The Covington Police Department is getting even more high tech and started preparing for the future Monday night.
The Covington City Council approved the purchase of Rockets, trackers and Tasers by the CPD using funds from drug forfeitures.
The CPD replaced 26 Tasers that Chief Stacey Cotton said were getting “toward the end of their life.” The city council approved the purchase of 35 new Tasers, along with battery packs and cartridges for 41,571.95 from Taser International. Along with the Tasers, the council also approved the purchase of 35 holsters for $1,188.25 from DCG Tactical Supply.
Cotton said the replaced Tasers will be given to other agencies.
Along with the Tasers, the CPD also upgraded its ability to store and transfer data with new Rockets and Trackers for $76,558, also from forfeited funds. The Rockets, are not part of a military equipment allocation program, but is shorthand for the Rocket 5GHz Quadband antenna and software.
The new equipment works with the CPD’s present Verizon hotspots and boosts the signals coming out of the patrol cars. Cotton said all patrol cars with laptops will get the Rocket technology, while the others will have trackers.
Among the features of the Rockets, the software will automatically upload video and images from the patrol car into the
CPD servers when the officers arrive back at the station, rather than manually downloading the information. The Rockets also includes GPS tracking.
“It’s a great piece of equipment,” Cotton said to the council during Monday’s work session. “We’ve been testing it for two months, and we’re yet to have a signal loss. Compared to the other (equipment, transferring data) is moving at the speed of light.”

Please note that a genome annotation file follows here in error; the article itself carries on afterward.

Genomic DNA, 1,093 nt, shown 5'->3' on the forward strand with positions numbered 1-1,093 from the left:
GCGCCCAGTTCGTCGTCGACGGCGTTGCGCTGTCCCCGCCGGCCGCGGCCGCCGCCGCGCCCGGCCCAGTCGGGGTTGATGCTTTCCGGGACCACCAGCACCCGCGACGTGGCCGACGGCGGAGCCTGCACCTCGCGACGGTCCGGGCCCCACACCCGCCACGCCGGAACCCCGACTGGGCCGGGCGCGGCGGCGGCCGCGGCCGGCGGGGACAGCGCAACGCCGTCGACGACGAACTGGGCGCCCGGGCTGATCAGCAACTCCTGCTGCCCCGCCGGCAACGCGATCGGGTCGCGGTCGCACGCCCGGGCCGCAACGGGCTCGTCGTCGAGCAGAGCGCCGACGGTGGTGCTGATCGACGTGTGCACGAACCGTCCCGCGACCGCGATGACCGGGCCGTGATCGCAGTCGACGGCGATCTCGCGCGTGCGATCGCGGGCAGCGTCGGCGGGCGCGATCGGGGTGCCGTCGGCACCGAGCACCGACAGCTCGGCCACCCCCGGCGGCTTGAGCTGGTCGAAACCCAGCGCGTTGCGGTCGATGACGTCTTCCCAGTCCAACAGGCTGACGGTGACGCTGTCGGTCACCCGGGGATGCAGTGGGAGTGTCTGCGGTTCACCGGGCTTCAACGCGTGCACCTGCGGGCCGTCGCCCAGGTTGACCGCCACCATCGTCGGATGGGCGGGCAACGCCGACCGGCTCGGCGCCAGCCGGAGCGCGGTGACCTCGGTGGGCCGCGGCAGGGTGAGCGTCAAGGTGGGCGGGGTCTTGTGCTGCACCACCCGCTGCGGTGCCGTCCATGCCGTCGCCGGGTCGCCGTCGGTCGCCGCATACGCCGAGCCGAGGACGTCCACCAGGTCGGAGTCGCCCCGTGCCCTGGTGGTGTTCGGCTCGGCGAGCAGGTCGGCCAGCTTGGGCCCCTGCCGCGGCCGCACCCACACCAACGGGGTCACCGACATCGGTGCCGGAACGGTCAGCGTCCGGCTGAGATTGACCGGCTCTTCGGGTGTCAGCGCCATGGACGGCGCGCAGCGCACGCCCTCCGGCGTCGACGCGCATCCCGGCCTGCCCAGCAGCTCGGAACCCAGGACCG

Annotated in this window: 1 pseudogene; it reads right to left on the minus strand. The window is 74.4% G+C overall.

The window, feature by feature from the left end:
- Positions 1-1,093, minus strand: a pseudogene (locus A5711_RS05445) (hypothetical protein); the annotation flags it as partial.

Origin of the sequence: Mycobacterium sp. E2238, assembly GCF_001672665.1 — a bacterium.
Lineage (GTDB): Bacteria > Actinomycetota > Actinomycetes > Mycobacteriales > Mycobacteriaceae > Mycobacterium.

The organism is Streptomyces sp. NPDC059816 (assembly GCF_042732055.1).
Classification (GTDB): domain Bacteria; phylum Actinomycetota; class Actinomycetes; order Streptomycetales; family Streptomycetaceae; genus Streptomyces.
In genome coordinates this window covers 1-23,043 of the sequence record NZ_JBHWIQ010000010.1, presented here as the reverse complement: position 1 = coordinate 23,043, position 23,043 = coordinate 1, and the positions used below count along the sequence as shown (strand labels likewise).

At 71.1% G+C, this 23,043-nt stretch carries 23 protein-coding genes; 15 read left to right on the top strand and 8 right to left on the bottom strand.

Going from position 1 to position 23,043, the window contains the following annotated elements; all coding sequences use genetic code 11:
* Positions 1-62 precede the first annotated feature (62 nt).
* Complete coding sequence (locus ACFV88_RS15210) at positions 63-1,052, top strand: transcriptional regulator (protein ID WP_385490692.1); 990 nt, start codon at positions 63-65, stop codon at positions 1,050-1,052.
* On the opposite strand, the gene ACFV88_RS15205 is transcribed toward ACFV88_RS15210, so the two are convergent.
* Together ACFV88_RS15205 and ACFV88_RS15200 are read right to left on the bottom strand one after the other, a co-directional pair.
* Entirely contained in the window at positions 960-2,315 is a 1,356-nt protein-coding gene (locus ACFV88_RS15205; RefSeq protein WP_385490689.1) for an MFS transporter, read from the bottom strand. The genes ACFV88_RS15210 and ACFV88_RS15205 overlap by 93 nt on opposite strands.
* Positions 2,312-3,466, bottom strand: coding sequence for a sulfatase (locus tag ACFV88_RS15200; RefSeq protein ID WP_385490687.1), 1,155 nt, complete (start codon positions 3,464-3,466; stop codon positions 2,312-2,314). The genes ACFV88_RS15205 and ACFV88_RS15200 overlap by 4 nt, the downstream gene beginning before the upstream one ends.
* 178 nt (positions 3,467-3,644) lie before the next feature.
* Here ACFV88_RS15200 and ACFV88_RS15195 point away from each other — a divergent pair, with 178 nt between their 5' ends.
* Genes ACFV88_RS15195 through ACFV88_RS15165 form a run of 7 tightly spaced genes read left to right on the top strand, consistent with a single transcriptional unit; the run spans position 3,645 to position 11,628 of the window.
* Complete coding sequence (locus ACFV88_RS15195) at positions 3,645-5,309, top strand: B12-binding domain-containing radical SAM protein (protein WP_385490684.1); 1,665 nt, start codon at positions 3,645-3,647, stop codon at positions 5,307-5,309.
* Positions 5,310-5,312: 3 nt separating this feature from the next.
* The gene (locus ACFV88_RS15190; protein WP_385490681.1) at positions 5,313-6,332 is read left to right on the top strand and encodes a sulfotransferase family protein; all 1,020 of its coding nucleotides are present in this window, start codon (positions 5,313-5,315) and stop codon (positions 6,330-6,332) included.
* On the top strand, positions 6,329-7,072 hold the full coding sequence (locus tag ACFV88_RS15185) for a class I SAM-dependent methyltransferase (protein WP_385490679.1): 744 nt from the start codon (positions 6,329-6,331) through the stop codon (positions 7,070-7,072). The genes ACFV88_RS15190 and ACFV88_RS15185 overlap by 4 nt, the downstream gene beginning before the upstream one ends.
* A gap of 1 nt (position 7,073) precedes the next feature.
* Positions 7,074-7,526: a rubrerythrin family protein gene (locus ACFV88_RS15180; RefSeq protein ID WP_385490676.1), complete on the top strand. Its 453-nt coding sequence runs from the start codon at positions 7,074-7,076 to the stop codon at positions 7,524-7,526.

The Rocket technology’s ability to work with larger amount of data, also sets CPD up for future additions, Cotton said.
“One of the things we want to do is E-ticket,” Cotton told the council. “Technology hasn’t allowed us to transfer the amount of data we would need to push. This allows us to do that in the future.
“The company is also developing a body camera. “
The CPD will now also be able to keep accountable with when they patrol neighborhoods. The tracker software will allow for a digital “fence” to be set up around a neighborhood, and every time a patrol vehicle enters the neighborhood it will be documented.
“If we get a complaint we’ll be able to set up fenced-area and show them when we were there,” Cotton said.
The Rocket antenna, mountings and cable cost $45,410 and the installation is $10,450 for 38 vehicles from the Tucker Utility company.